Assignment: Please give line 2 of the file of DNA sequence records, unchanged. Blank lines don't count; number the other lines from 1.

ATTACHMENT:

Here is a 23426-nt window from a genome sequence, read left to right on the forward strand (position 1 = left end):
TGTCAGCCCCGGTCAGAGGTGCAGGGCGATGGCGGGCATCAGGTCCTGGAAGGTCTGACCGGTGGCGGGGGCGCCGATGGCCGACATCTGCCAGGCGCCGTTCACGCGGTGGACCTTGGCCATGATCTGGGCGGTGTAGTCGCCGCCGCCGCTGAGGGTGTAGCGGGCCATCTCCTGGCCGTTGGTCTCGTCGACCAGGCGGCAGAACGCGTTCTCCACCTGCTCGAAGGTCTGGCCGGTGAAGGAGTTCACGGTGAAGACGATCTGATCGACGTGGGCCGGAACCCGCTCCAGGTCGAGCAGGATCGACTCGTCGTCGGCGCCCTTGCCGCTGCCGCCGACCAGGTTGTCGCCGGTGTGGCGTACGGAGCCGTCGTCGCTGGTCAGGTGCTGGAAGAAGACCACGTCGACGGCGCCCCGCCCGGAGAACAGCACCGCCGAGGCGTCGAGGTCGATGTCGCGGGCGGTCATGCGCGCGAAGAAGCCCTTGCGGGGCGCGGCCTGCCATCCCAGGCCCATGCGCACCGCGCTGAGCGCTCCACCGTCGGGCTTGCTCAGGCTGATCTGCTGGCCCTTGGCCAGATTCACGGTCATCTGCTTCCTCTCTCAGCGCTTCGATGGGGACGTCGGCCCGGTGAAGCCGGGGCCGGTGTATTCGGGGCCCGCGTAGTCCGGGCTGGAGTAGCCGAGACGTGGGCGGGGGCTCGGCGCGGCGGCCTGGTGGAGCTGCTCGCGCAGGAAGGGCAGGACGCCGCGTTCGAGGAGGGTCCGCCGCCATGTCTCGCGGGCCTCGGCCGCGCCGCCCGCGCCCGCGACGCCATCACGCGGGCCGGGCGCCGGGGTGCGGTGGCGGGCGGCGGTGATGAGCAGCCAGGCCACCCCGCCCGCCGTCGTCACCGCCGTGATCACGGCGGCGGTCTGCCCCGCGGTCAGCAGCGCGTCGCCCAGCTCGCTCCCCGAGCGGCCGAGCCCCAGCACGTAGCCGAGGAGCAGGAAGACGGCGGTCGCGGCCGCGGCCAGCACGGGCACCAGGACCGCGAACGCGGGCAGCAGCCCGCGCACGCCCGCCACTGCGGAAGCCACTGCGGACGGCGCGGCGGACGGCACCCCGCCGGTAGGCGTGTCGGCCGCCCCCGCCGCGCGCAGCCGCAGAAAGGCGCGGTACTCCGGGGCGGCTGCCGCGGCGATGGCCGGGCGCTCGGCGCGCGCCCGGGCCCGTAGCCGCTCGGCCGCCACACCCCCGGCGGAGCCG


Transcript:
TGTCAGCCCCGGTCAGAGGTGCAGGGCGATGGCGGGCATCAGGTCCTGGAAGGTCTGACCGGTGGCGGGGGCGCCGATGGCCGACATCTGCCAGGCGCCGTTCACGCGGTGGACCTTGGCCATGATCTGGGCGGTGTAGTCGCCGCCGCCGCTGAGGGTGTAGCGGGCCATCTCCTGGCCGTTGGTCTCGTCGACCAGGCGGCAGAACGCGTTCTCCACCTGCTCGAAGGTCTGGCCGGTGAAGGAGTTCACGGTGAAGACGATCTGATCGACGTGGGCCGGAACCCGCTCCAGGTCGAGCAGGATCGACTCGTCGTCGGCGCCCTTGCCGCTGCCGCCGACCAGGTTGTCGCCGGTGTGGCGTACGGAGCCGTCGTCGCTGGTCAGGTGCTGGAAGAAGACCACGTCGACGGCGCCCCGCCCGGAGAACAGCACCGCCGAGGCGTCGAGGTCGATGTCGCGGGCGGTCATGCGCGCGAAGAAGCCCTTGCGGGGCGCGGCCTGCCATCCCAGGCCCATGCGCACCGCGCTGAGCGCTCCACCGTCGGGCTTGCTCAGGCTGATCTGCTGGCCCTTGGCCAGATTCACGGTCATCTGCTTCCTCTCTCAGCGCTTCGATGGGGACGTCGGCCCGGTGAAGCCGGGGCCGGTGTATTCGGGGCCCGCGTAGTCCGGGCTGGAGTAGCCGAGACGTGGGCGGGGGCTCGGCGCGGCGGCCTGGTGGAGCTGCTCGCGCAGGAAGGGCAGGACGCCGCGTTCGAGGAGGGTCCGCCGCCATGTCTCGCGGGCCTCGGCCGCGCCGCCCGCGCCCGCGACGCCATCACGCGGGCCGGGCGCCGGGGTGCGGTGGCGGGCGGCGGTGATGAGCAGCCAGGCCACCCCGCCCGCCGTCGTCACCGCCGTGATCACGGCGGCGGTCTGCCCCGCGGTCAGCAGCGCGTCGCCCAGCTCGCTCCCCGAGCGGCCGAGCCCCAGCACGTAGCCGAGGAGCAGGAAGACGGCGGTCGCGGCCGCGGCCAGCACGGGCACCAGGACCGCGAACGCGGGCAGCAGCCCGCGCACGCCCGCCACTGCGGAAGCCACTGCGGACGGCGCGGCGGACGGCACCCCGCCGGTAGGCGTGTCGGCCGCCCCCGCCGCGCGCAGCCGCAGAAAGGCGCGGTACTCCGGGGCGGCTGCCGCGGCGATGGCCGGGCGCTCGGCGCGCGCCCGGGCCCGTAGCCGCTCGGCCGCCACACCCCCGGCGGAGCCG